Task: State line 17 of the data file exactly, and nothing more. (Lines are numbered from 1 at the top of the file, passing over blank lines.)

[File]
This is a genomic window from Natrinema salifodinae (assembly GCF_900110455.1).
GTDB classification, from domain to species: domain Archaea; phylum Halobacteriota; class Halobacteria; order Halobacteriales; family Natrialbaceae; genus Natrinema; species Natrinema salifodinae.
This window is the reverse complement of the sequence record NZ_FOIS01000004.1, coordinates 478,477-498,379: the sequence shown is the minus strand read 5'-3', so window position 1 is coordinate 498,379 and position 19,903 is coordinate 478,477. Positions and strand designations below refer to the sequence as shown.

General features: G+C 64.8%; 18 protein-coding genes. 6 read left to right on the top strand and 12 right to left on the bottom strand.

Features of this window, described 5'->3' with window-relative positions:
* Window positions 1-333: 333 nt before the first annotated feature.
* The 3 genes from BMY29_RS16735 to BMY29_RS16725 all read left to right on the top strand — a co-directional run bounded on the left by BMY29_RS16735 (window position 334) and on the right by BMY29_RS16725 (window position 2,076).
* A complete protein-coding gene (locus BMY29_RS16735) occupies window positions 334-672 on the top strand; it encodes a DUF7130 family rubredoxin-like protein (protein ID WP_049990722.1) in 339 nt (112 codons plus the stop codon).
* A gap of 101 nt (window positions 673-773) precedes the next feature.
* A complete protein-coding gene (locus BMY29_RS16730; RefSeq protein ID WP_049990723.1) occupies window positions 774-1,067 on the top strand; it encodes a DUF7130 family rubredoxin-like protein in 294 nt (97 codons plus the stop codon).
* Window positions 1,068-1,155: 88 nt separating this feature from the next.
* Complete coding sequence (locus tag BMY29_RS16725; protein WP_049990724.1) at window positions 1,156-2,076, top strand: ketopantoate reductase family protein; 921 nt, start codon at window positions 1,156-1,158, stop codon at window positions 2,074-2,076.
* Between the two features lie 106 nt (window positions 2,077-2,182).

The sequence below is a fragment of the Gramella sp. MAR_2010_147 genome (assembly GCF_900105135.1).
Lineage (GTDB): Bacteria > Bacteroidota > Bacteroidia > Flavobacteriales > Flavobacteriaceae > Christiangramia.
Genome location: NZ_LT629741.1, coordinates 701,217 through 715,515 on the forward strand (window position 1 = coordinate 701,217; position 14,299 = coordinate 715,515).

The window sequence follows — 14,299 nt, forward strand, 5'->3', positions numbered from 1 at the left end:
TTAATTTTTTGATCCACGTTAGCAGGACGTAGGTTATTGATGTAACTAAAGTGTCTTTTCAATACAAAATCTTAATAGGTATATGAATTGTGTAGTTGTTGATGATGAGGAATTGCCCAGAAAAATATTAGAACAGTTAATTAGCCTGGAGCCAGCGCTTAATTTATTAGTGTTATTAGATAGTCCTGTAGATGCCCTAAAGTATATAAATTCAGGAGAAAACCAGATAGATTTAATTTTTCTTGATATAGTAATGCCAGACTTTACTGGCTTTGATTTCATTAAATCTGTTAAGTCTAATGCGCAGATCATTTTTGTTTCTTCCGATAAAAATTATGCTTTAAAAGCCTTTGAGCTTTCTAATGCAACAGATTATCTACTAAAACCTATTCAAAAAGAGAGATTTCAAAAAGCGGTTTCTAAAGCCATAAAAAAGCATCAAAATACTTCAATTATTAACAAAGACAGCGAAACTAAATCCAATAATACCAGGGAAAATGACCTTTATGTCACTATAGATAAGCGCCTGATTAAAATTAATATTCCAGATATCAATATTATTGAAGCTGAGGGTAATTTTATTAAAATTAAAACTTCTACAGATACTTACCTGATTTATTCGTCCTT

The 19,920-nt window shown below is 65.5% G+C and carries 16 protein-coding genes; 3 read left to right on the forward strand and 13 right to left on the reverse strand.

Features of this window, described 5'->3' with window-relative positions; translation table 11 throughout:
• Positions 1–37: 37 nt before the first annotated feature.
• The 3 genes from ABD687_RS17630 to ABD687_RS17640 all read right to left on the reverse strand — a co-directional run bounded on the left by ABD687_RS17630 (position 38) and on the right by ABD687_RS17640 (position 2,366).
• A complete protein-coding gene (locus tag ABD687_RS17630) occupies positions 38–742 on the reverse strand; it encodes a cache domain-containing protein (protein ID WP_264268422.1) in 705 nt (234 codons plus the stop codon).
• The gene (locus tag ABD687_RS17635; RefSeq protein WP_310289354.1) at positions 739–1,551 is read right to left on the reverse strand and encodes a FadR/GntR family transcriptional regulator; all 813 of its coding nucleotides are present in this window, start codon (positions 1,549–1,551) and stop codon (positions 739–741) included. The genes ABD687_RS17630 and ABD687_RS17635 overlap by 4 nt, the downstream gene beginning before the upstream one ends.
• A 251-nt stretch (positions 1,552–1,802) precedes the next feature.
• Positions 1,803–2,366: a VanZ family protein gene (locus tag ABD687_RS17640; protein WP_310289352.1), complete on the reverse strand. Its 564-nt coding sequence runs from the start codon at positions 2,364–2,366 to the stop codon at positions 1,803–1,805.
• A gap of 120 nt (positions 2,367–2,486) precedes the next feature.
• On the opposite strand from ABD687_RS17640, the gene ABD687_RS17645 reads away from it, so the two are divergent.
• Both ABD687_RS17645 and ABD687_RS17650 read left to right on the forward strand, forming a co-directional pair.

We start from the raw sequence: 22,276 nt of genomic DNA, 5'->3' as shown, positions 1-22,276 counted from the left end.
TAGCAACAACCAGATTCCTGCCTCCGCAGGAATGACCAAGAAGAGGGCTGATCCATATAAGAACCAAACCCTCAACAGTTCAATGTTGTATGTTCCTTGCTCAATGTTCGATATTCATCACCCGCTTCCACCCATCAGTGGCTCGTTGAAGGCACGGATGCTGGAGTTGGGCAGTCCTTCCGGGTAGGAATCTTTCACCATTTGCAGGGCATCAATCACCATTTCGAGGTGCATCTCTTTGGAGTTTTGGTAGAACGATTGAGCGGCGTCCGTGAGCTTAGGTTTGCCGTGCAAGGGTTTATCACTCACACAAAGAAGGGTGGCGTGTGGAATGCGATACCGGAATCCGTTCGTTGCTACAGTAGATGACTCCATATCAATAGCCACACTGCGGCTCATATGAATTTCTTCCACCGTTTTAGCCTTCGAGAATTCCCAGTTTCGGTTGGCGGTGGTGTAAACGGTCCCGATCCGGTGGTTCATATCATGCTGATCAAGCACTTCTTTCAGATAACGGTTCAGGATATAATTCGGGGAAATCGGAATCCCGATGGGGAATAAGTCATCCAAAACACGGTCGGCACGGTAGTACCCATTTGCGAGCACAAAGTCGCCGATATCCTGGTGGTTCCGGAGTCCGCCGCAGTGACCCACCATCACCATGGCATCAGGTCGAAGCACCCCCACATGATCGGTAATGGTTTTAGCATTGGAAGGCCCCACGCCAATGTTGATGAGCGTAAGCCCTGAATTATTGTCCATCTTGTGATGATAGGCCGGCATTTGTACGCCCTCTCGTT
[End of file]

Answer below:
The window sequence follows — 14,299 nt, forward strand, 5'->3', positions numbered from 1 at the left end: